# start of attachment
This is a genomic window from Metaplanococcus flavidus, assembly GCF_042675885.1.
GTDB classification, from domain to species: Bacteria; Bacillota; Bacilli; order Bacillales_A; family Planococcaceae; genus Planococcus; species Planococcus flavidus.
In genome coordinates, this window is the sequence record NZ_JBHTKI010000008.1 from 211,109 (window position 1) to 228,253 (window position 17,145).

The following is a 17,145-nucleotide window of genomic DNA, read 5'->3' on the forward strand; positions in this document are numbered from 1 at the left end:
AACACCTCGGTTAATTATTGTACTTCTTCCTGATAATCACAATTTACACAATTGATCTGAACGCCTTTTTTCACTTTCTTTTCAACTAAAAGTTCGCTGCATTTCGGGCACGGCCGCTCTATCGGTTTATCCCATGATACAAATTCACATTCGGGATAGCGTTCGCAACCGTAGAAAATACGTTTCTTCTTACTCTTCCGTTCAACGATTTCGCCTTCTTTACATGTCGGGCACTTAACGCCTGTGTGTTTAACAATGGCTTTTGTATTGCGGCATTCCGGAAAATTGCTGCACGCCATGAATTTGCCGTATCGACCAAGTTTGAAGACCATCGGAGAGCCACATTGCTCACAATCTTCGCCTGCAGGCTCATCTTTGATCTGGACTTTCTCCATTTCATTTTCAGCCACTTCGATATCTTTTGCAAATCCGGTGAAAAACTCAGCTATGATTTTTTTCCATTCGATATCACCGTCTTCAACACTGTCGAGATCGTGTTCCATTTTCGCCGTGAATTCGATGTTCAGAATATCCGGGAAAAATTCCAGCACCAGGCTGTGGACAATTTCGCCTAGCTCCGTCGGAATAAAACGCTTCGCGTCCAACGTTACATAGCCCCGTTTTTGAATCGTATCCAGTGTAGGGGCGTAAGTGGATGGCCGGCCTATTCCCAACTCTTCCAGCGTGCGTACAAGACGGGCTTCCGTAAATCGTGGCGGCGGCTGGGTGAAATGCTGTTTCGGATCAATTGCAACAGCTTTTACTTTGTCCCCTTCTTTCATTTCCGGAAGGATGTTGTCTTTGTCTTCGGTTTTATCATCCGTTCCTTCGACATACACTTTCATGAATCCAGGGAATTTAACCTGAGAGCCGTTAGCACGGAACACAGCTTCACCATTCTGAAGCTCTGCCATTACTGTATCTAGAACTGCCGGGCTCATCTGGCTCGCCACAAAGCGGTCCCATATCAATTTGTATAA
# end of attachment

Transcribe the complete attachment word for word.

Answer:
This is a genomic window from Metaplanococcus flavidus, assembly GCF_042675885.1.
GTDB classification, from domain to species: Bacteria; Bacillota; Bacilli; order Bacillales_A; family Planococcaceae; genus Planococcus; species Planococcus flavidus.
In genome coordinates, this window is the sequence record NZ_JBHTKI010000008.1 from 211,109 (window position 1) to 228,253 (window position 17,145).

The following is a 17,145-nucleotide window of genomic DNA, read 5'->3' on the forward strand; positions in this document are numbered from 1 at the left end:
AACACCTCGGTTAATTATTGTACTTCTTCCTGATAATCACAATTTACACAATTGATCTGAACGCCTTTTTTCACTTTCTTTTCAACTAAAAGTTCGCTGCATTTCGGGCACGGCCGCTCTATCGGTTTATCCCATGATACAAATTCACATTCGGGATAGCGTTCGCAACCGTAGAAAATACGTTTCTTCTTACTCTTCCGTTCAACGATTTCGCCTTCTTTACATGTCGGGCACTTAACGCCTGTGTGTTTAACAATGGCTTTTGTATTGCGGCATTCCGGAAAATTGCTGCACGCCATGAATTTGCCGTATCGACCAAGTTTGAAGACCATCGGAGAGCCACATTGCTCACAATCTTCGCCTGCAGGCTCATCTTTGATCTGGACTTTCTCCATTTCATTTTCAGCCACTTCGATATCTTTTGCAAATCCGGTGAAAAACTCAGCTATGATTTTTTTCCATTCGATATCACCGTCTTCAACACTGTCGAGATCGTGTTCCATTTTCGCCGTGAATTCGATGTTCAGAATATCCGGGAAAAATTCCAGCACCAGGCTGTGGACAATTTCGCCTAGCTCCGTCGGAATAAAACGCTTCGCGTCCAACGTTACATAGCCCCGTTTTTGAATCGTATCCAGTGTAGGGGCGTAAGTGGATGGCCGGCCTATTCCCAACTCTTCCAGCGTGCGTACAAGACGGGCTTCCGTAAATCGTGGCGGCGGCTGGGTGAAATGCTGTTTCGGATCAATTGCAACAGCTTTTACTTTGTCCCCTTCTTTCATTTCCGGAAGGATGTTGTCTTTGTCTTCGGTTTTATCATCCGTTCCTTCGACATACACTTTCATGAATCCAGGGAATTTAACCTGAGAGCCGTTAGCACGGAACACAGCTTCACCATTCTGAAGCTCTGCCATTACTGTATCTAGAACTGCCGGGCTCATCTGGCTCGCCACAAAGCGGTCCCATATCAATTTGTATAA